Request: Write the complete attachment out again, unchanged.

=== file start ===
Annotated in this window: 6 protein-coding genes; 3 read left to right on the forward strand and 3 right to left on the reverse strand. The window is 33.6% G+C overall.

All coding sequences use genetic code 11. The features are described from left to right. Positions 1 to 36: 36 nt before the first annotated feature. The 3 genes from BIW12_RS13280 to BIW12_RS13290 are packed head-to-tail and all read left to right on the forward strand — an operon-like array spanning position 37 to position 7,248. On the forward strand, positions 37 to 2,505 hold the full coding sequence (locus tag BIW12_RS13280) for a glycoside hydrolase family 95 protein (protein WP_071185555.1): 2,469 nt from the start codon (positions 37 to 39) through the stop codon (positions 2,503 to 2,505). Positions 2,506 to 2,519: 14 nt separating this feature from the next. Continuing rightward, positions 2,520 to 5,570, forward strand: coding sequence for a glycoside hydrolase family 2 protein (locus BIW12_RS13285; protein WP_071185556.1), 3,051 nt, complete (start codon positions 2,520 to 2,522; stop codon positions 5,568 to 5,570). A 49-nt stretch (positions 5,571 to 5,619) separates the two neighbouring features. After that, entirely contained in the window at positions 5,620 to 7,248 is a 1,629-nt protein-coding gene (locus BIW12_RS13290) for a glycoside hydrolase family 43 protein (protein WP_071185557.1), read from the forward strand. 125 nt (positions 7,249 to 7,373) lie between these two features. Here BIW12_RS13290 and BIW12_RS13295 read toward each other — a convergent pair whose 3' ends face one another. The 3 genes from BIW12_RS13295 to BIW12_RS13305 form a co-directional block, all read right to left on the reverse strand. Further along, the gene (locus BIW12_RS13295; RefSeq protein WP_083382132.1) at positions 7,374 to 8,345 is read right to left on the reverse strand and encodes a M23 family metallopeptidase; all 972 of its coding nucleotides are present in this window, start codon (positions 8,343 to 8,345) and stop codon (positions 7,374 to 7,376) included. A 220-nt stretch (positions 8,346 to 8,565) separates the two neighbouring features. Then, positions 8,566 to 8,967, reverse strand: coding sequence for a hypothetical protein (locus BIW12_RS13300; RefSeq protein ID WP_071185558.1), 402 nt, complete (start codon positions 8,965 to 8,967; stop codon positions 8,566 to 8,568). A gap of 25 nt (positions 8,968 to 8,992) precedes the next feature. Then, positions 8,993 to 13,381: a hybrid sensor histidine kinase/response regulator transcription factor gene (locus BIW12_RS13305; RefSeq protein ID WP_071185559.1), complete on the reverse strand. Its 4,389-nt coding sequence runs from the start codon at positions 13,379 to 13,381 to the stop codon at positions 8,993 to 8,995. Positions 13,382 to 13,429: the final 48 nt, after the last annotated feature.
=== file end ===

Annotated in this window: 6 protein-coding genes; 3 read left to right on the forward strand and 3 right to left on the reverse strand. The window is 33.6% G+C overall.

All coding sequences use genetic code 11. The features are described from left to right. Positions 1 to 36: 36 nt before the first annotated feature. The 3 genes from BIW12_RS13280 to BIW12_RS13290 are packed head-to-tail and all read left to right on the forward strand — an operon-like array spanning position 37 to position 7,248. On the forward strand, positions 37 to 2,505 hold the full coding sequence (locus tag BIW12_RS13280) for a glycoside hydrolase family 95 protein (protein WP_071185555.1): 2,469 nt from the start codon (positions 37 to 39) through the stop codon (positions 2,503 to 2,505). Positions 2,506 to 2,519: 14 nt separating this feature from the next. Continuing rightward, positions 2,520 to 5,570, forward strand: coding sequence for a glycoside hydrolase family 2 protein (locus BIW12_RS13285; protein WP_071185556.1), 3,051 nt, complete (start codon positions 2,520 to 2,522; stop codon positions 5,568 to 5,570). A 49-nt stretch (positions 5,571 to 5,619) separates the two neighbouring features. After that, entirely contained in the window at positions 5,620 to 7,248 is a 1,629-nt protein-coding gene (locus BIW12_RS13290) for a glycoside hydrolase family 43 protein (protein WP_071185557.1), read from the forward strand. 125 nt (positions 7,249 to 7,373) lie between these two features. Here BIW12_RS13290 and BIW12_RS13295 read toward each other — a convergent pair whose 3' ends face one another. The 3 genes from BIW12_RS13295 to BIW12_RS13305 form a co-directional block, all read right to left on the reverse strand. Further along, the gene (locus BIW12_RS13295; RefSeq protein WP_083382132.1) at positions 7,374 to 8,345 is read right to left on the reverse strand and encodes a M23 family metallopeptidase; all 972 of its coding nucleotides are present in this window, start codon (positions 8,343 to 8,345) and stop codon (positions 7,374 to 7,376) included. A 220-nt stretch (positions 8,346 to 8,565) separates the two neighbouring features. Then, positions 8,566 to 8,967, reverse strand: coding sequence for a hypothetical protein (locus BIW12_RS13300; RefSeq protein ID WP_071185558.1), 402 nt, complete (start codon positions 8,965 to 8,967; stop codon positions 8,566 to 8,568). A gap of 25 nt (positions 8,968 to 8,992) precedes the next feature. Then, positions 8,993 to 13,381: a hybrid sensor histidine kinase/response regulator transcription factor gene (locus BIW12_RS13305; RefSeq protein ID WP_071185559.1), complete on the reverse strand. Its 4,389-nt coding sequence runs from the start codon at positions 13,379 to 13,381 to the stop codon at positions 8,993 to 8,995. Positions 13,382 to 13,429: the final 48 nt, after the last annotated feature.